Tuesday 5 October 2021

Not being allowed to claim a deduction for my business losses in FY 2019 or 2020

I finally was notified of the ATOs decision regarding my application (made at the start of July) for 'discretion' to claim the losses made by my financial planning business in my tax returns for 2020 and 2021. I had hoped that due to Covid-19 'lock-downs' and the general economic conditions I might be allowed to claim deductions for my business expenses in those financial years even though I haven't managed to get any paying clients as yet. Unfortunately the ATO has advised that the ruling would be 'unfavourable'. The person who phoned to let me know the outcome suggested that I might withdraw my application rather than get the official 'unfavourable' response from the ATO. She wouldn't explain exactly why I might want to do that, although she mentioned something about 'not challenging the law' (IMHO applying for the commissioner's discretion is a perfectly normal administrative process, as there is obviously the possibility of discretion being applied within the law, otherwise the ATO would not have a form to apply for a ruling on this matter). It doesn't matter financially to me whether I 'withdraw' my application or get the official 'unfavourable' (ie declined) outcome in writing, so I agreed to just withdraw my application.

Upon reflection I suspect the ATO staffer preferred me withdrawing the application, as this probably means this application doesn't get reported in their KPIs regarding 'resolution time for applications' (taking from 3 July to 5 October is probably a LOT longer than these things are supposed to take - from memory the website said a decision would only take 3-4 weeks...)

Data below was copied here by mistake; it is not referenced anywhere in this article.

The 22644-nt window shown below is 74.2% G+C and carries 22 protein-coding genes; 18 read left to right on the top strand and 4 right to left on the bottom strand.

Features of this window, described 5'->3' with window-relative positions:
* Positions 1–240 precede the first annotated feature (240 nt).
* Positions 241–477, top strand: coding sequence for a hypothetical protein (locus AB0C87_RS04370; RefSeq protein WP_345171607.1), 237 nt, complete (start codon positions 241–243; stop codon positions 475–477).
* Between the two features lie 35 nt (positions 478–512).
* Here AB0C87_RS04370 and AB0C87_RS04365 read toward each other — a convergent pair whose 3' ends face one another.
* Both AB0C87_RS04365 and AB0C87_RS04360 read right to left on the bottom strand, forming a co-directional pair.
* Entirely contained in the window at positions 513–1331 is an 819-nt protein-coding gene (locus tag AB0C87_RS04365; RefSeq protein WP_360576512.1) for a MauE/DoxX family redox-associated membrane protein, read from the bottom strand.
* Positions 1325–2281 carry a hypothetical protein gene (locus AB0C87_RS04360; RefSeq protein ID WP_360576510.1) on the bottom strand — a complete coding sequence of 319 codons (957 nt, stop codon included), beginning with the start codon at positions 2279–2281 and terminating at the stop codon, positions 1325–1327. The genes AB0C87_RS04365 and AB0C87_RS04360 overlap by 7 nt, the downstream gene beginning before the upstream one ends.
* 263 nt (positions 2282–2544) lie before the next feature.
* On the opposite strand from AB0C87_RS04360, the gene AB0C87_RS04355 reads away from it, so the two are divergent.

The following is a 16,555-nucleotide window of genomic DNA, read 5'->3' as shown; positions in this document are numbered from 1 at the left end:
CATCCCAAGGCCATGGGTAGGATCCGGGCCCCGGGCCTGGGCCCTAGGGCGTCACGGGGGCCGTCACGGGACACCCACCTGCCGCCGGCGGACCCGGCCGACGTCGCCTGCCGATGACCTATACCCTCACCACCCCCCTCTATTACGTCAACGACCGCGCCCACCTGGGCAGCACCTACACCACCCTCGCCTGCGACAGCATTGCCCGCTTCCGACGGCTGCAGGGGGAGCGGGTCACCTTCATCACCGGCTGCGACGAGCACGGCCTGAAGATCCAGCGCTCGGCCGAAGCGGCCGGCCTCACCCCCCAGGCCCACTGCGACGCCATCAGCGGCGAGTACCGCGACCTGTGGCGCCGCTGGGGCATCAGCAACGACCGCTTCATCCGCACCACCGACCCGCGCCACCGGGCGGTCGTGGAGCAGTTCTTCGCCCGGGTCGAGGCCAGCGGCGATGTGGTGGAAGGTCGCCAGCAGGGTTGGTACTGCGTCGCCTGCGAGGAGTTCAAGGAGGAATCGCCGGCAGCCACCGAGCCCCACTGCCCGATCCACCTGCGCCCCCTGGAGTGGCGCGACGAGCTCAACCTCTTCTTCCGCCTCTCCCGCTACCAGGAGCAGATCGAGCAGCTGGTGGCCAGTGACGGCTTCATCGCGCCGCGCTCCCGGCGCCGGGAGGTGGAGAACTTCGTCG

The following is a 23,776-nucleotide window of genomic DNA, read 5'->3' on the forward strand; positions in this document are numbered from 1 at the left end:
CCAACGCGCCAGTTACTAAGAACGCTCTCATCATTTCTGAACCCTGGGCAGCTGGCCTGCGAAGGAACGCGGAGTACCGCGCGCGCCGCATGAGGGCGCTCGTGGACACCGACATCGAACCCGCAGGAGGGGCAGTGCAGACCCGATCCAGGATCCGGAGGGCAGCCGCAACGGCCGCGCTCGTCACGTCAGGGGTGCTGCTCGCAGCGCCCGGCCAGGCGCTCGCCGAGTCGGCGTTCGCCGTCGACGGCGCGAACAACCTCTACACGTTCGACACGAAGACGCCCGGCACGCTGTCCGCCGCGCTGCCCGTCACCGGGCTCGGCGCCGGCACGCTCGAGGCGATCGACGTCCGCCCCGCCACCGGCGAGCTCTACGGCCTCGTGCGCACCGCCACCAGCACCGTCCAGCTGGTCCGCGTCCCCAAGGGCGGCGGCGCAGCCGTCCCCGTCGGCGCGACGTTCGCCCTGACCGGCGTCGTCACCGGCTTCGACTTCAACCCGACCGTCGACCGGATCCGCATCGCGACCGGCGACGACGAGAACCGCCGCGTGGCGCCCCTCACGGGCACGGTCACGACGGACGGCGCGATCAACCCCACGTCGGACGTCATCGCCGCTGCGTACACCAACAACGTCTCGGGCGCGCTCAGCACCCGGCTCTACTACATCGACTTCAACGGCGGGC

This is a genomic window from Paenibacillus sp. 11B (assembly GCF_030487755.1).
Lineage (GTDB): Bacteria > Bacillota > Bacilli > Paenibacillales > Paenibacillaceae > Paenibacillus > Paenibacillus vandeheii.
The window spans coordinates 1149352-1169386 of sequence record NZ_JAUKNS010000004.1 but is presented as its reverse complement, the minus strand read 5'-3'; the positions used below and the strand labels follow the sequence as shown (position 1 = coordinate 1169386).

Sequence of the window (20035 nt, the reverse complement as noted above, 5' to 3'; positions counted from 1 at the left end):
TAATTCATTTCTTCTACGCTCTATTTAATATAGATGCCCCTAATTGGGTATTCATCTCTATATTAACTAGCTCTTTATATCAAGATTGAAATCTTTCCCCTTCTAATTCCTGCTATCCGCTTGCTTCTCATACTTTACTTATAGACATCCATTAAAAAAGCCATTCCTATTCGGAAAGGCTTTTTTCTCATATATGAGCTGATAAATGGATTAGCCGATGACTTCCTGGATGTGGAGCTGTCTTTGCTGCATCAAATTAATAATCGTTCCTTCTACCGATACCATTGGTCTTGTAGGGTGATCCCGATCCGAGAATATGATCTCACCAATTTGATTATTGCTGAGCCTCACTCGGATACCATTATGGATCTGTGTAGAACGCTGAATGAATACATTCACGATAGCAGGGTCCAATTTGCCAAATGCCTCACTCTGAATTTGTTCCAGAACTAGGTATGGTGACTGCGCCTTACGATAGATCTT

This means that I can't claim a deduction for the annual fees paid to my AFSL ($13,800 pa), the membership fees for the FPA and AFA (around $1,000 pa in total), my marketing/advertising costs (around $1,000 pa), or my self-education costs (the master of Financial Planning cost around $14,000 pa) as the degree is a requirement for my financial planning business, but not for my normal full-time 'day job'. All these expenses (around $30,000 pa) will instead 'carry forward' and can only be claimed against any future net income from my financial planning business.

Hopefully with lock-downs in Sydney ending soon I can start making some 'cold calls' in my neighbourhood and possibly arrange free lunchtime seminars for workers in local business, which are common ways for financial planners to find prospective clients. I'd like to 'break even' on my business this financial year (I'll only be paying $7,000 in uni fees this FY as I will have completed the masters degree this semester), but I might not have enough clients to cover the basic expenses until next FY.

By that time I'll have accumulated a large amount of losses 'carried forward' so it may be quite a while before I have to pay any tax on revenue generated by my financial planning business. It would have been nicer to be able to claim the deductions 'up front' against my other salary income, as then I could have the funds invested and earning some income, rather than effectively being an interest-free loan to the taxman.

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